If the Caps Were Sharks…

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Posted August 6, 2011

The offseason makes for quite a dull summer hockey-wise, despite such fun events as Brad Richardson, #Jagrwatch, and arbitration.  Save for the last, all have been long laid to rest, and yet there remains a full month before training camp begins.

Thank Discovery Channel for Shark Week!  The addictive mix of adrenaline, gore, and couch potatoing educates millions of people each year about the various species of maneaters and their victims, while generously feeding the Discovery empire.

With chum, I assume.

And though the event is updated with the latest technology and trends (Andy Samberg, huh?), there is a gaping puck-sized hole in the programming that can be easily fixed with Photoshop…

Ovechkin Shark

Alex Ovechkin doesn’t look any better as a sea critter, but it makes perfect sense that he would be a great white shark (and it makes no sense that he would be a San Jose Shark, in case you though that is where this article was going).

The most infamous shark and the largest predatory fish, its massive size and equally scary agility allow it to hit seals as hard and as fast as Ovie centers on opposing players and their net.  Jaws can grow to more than 20 feet in length and weigh up to 5,000 pounds.

Ovechkin is still growing.

Backstrom Shark

Both the Great White and the Great 8 are modern legends, as dangerous as they are intriguing, and prone to scandal.  Unprovoked, both can be quite docile and almost adorable at times, but the very real threat of attack is never far from one’s mind.

Though the oceanic whitetip shark is not as recognized as his counterpart, like Nicklas Backstrom, he still packs quite a punch.

At first glance, the whitetip doesn’t look like the typical maneater.  Its rounded fins seem more prone to flapping than swimming, and it appears to be in need of dentures.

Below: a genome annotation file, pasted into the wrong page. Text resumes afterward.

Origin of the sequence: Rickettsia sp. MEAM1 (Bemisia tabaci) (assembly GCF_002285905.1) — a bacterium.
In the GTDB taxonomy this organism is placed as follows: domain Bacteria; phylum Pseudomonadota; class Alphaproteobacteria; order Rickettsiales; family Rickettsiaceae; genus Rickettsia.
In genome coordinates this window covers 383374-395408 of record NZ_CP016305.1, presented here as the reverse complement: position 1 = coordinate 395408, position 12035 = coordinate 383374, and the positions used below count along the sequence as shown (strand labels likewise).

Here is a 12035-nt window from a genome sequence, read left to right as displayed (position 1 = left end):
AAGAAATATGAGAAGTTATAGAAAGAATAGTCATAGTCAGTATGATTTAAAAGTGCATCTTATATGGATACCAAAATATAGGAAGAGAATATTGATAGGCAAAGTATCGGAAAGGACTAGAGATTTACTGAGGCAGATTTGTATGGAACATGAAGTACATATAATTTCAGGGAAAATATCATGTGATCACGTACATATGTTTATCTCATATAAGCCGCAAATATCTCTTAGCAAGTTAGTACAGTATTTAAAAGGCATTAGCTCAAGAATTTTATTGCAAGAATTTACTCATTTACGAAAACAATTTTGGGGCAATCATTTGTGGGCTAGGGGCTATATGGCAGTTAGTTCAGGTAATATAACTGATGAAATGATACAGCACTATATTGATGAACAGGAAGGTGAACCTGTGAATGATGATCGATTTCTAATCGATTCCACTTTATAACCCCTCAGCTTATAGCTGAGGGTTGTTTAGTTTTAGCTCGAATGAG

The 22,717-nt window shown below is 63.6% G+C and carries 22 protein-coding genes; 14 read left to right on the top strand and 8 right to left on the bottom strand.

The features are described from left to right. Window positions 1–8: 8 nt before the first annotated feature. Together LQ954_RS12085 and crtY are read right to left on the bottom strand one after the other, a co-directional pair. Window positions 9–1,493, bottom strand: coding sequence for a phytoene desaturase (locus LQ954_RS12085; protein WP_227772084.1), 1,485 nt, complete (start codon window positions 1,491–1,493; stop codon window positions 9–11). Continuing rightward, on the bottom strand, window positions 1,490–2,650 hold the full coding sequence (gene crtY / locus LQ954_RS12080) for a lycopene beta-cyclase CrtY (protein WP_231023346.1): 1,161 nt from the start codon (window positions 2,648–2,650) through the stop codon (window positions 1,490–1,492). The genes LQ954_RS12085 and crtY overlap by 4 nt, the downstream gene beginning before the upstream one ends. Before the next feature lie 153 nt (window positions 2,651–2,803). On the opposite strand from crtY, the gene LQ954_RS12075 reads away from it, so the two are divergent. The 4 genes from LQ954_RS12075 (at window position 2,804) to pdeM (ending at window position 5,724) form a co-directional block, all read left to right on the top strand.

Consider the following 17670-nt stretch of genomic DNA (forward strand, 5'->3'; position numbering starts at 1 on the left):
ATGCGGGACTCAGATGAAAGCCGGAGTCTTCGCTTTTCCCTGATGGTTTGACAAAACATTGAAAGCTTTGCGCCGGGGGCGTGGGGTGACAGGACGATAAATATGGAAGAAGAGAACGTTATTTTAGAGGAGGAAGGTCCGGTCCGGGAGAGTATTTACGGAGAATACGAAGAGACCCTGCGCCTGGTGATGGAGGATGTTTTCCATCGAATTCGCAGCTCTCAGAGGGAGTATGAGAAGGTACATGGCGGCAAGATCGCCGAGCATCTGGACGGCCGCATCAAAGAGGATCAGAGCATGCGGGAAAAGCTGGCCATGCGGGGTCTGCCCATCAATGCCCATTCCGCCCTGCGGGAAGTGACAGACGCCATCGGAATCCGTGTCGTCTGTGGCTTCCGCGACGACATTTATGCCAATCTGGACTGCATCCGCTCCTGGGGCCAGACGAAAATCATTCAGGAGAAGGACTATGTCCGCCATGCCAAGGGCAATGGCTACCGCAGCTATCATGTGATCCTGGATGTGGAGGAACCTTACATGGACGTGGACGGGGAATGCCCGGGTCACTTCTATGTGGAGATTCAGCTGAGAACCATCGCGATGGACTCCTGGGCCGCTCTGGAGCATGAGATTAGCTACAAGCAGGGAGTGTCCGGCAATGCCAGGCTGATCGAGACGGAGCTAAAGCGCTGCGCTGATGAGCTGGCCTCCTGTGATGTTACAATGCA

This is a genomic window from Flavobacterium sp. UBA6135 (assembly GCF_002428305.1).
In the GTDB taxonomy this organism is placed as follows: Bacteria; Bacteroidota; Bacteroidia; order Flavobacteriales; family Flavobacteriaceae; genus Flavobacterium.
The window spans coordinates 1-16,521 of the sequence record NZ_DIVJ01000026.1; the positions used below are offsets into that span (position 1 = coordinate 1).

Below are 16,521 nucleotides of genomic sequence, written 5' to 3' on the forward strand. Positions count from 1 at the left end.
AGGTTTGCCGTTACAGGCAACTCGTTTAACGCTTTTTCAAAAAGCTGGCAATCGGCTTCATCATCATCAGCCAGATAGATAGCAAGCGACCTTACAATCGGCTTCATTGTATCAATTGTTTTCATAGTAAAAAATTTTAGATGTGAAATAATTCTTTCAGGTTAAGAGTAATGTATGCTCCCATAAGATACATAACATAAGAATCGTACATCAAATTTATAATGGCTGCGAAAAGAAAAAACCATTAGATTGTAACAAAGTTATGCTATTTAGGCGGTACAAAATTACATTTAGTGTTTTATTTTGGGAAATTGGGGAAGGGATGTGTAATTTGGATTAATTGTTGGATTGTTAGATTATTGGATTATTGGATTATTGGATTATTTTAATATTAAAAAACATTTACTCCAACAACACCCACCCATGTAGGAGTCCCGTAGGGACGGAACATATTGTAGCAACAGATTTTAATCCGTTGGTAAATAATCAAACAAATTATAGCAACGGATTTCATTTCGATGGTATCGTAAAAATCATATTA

But like Backstrom, this shark has a knack for being in the right place at the right time.

During World War II, the British steamship the Nova Scotia was torpedoed by a German U-boat off the coast of South Africa.

As the Germans watched, people began disappearing underwater, leaving blotches of red in the water.  By the end of the attack, only 192 of the 1,000-plus passengers remained.

Sidney Crosby might want to stay out of the water.

But what kind of shark does a goalie make?

Neuvirth Shark

The wobbegong shark is fun to look at, but if you get too close, you’ll probably get hurt.  Or eaten depending on size.

Michal Neuvirth is not a flashy player, not known for being overtly aggressive.

Like the wobbegong, he usually waits for his prey to come to him, sometimes even letting them take a nibble out of him.  It is this subtlety that allows both creatures to capture those unfortunate to get close enough.

Once caught, each also has the tendency to latch onto their victim, with the potential to cause some damage.

Take a look at some more Cap-shark hybrids:

Semin Shark

Carlson Shark

Laich Shark

Alzner Shark

Green Shark

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Taylor Lewis

Taylor Lewis

Contributor at Capitals Outsider
Taylor is a journalism student at the University of Maryland, College Park. Though she's covered everything from art to politics, her passion is hockey. Through her work with Capitals Outsider, Taylor has been in the locker rooms of the Washington Capitals and Reading Royals. The Maryland native also contributes to College Hockey News and started an arts and literature publication, The Writers' Bloc, on the College Park campus. A top-five finalist for The Goalie Guild's inaugural Redfield Internship Program, Taylor also enjoys writing creatively. Some of her poems have been published online and in addition to a book about hockey, she is in the process of writing a novel.
Taylor Lewis
Taylor Lewis

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